The deluge of PlayStation 5 news on Wednesday revolved mainly around brand new content launching alongside the console on November 12. Lost in battle was a key detail confirmed by an August leak about PS5: the lack of sweeping backwards compatibility support.
In a Wednesday interview, Japanese gaming magazine Famitsu asked Sony Interactive Entertainment chief Jim Ryan about the new console’s compatibility with PS1, PS2, and PS3 discs or downloads. Ryan explained that “PS5-specific engineering” meant the design team focused primarily on “the simultaneous use of fast SSDs and the new DualSense controller”.
This prevented Sony from providing compatibility with older consoles, Ryan told Famitsu, though he made it clear that Sony wanted to support PlayStation 4’s “100 million players” by developing compatibility with “99%” of PS4 games, because ” We thought they also like to play PS4 titles on the PS5.”
“Why would anyone play this?”
This announcement does not clarify whether PS1 games purchased for use on PS4 will be ported to PS5. It also doesn’t mention the existing ability for players to stream older-generation games to PS4 from the PlayStation Now cloud subscription service or whether we should expect that functionality to port seamlessly to PS5 in November. SIE representatives did not immediately respond to our questions about those potential features.
Ryan’s current statement about affection for PS4 backwards compatibility is curious, as he previously mocked affection for older console generations. As he told Time magazine in 2017:
Having dabbled with backwards compatibility, I can say it’s one of those features that are in demand but not really used much. That, and I was on a Gran Turismo event where they recently had PS1, PS2, PS3 and PS4 games, and the PS1 and PS2 games, they looked old like why would anyone play this?
Ryan’s take on that older generation probably wasn’t helped by the lackluster PlayStation Classic sales in 2018 (although those were arguably less about classic games and more about questionable execution).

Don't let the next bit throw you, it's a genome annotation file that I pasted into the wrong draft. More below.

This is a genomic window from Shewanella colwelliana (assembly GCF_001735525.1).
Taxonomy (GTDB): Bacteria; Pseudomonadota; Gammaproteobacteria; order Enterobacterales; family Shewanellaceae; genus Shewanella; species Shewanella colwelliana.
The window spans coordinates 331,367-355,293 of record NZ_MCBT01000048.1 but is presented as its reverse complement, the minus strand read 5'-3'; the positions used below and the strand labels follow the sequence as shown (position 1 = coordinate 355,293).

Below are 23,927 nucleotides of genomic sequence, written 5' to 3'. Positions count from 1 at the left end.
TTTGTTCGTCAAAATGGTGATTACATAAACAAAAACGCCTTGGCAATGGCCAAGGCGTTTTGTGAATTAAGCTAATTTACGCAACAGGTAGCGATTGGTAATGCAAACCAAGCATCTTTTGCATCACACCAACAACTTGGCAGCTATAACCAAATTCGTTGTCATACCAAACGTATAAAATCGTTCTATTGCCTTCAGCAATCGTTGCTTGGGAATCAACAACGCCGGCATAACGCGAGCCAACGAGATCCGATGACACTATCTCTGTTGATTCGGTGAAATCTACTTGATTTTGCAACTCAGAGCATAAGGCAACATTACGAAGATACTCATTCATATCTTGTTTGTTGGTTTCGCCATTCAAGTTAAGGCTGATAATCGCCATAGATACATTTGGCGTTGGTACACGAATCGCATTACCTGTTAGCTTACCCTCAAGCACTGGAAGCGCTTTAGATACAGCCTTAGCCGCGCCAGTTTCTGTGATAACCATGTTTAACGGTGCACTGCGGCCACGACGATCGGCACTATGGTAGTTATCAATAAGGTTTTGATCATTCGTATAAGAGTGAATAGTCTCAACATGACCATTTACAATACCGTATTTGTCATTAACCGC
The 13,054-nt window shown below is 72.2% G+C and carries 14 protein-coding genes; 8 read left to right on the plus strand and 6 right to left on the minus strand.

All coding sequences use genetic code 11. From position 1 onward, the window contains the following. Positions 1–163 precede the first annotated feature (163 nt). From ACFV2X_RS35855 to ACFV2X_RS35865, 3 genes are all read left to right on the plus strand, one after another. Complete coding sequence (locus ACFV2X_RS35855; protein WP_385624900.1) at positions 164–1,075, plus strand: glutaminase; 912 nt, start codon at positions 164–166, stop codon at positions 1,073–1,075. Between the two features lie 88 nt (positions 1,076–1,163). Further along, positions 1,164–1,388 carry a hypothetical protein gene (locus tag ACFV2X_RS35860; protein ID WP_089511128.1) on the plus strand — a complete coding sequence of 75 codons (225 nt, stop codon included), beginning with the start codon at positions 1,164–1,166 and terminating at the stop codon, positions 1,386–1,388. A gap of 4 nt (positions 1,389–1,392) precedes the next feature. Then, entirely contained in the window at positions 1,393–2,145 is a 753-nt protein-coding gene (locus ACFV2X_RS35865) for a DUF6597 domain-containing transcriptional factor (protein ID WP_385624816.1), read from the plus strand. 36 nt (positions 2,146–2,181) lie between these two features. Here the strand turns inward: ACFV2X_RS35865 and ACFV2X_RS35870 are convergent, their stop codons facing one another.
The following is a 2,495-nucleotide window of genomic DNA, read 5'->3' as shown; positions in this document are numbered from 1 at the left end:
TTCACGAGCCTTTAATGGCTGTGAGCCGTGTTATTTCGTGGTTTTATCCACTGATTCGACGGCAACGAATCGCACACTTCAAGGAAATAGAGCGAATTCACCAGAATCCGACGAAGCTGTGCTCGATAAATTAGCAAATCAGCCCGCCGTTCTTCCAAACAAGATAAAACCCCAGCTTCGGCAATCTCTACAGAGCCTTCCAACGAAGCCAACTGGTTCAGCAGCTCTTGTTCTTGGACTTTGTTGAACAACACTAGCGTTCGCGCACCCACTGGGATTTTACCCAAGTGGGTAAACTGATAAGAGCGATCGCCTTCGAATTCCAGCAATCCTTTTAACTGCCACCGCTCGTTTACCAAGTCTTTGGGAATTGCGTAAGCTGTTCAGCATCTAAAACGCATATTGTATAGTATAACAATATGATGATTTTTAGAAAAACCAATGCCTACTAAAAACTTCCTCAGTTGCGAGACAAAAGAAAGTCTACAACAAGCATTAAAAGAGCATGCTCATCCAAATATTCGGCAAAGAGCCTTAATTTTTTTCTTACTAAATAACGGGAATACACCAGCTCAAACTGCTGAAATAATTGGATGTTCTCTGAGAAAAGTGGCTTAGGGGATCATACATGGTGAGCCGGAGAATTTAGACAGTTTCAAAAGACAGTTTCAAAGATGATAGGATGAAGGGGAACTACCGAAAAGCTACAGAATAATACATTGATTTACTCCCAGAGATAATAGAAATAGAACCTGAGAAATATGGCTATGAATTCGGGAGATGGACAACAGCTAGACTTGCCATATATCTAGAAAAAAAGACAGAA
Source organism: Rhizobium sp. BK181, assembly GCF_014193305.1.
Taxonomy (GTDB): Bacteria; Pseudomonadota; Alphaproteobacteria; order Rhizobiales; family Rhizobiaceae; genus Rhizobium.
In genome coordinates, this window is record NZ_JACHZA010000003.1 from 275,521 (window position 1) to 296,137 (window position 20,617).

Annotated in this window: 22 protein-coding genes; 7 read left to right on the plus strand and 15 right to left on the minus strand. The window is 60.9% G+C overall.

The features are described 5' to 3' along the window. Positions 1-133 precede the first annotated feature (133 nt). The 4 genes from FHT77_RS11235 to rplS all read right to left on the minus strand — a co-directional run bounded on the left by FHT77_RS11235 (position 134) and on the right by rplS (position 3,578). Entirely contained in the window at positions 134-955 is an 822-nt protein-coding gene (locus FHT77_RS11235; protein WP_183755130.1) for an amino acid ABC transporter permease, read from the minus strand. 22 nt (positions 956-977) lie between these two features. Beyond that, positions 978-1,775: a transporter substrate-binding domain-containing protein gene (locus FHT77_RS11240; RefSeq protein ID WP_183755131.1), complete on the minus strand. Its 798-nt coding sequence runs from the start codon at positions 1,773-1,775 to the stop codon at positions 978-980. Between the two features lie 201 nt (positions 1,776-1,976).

As I wrote about the rumored back-compat news from PS5 back in August:
PlayStation 4 was the company’s first console that didn’t ship with native backwards compatibility support for disc-based games, along with incompatibility with download-only software that debuted on PlayStation 3. That meant holding your old console in order to access them. those games. discless games. This followed the PS3 which received a major overhaul early in its life to remove support for PS2 discs (due to this feature running on PS2 “Emotion Engine” architecture built into early PS3s, which was ditched to cut costs) .
By comparison, Microsoft has aggressively courted fans of older games with a sales pitch about backwards compatibility on both Xbox One and Xbox Series consoles. That means gamers in the Xbox ecosystem can expect native access to past purchases (in disc or digital purchase) across multiple console generations. and resolution and performance upgrades per game. We’re still waiting to hear if PS4 games that struggled with performance issues could receive PS5-specific upgrades, though the PS4 Pro’s optional “boost mode” already made it clear that certain games (cough, cough, bloodborne) would require special patches to take advantage of newer hardware.
The PlayStation 5 news deposit on Wednesday did not go into further detail about additional boosts for PS4 games as played on the upcoming console. Instead, we found out that some major PlayStation 5 games, most notably Horizon: Forbidden West and Marvel’s Spider-Man: Miles Morales, launches simultaneously on PS5 and PS4. This seems somewhat contradictory to Sony’s recent comments about preserving “generations” rather than supporting an Xbox-style “forward compatible” plan for its biggest games.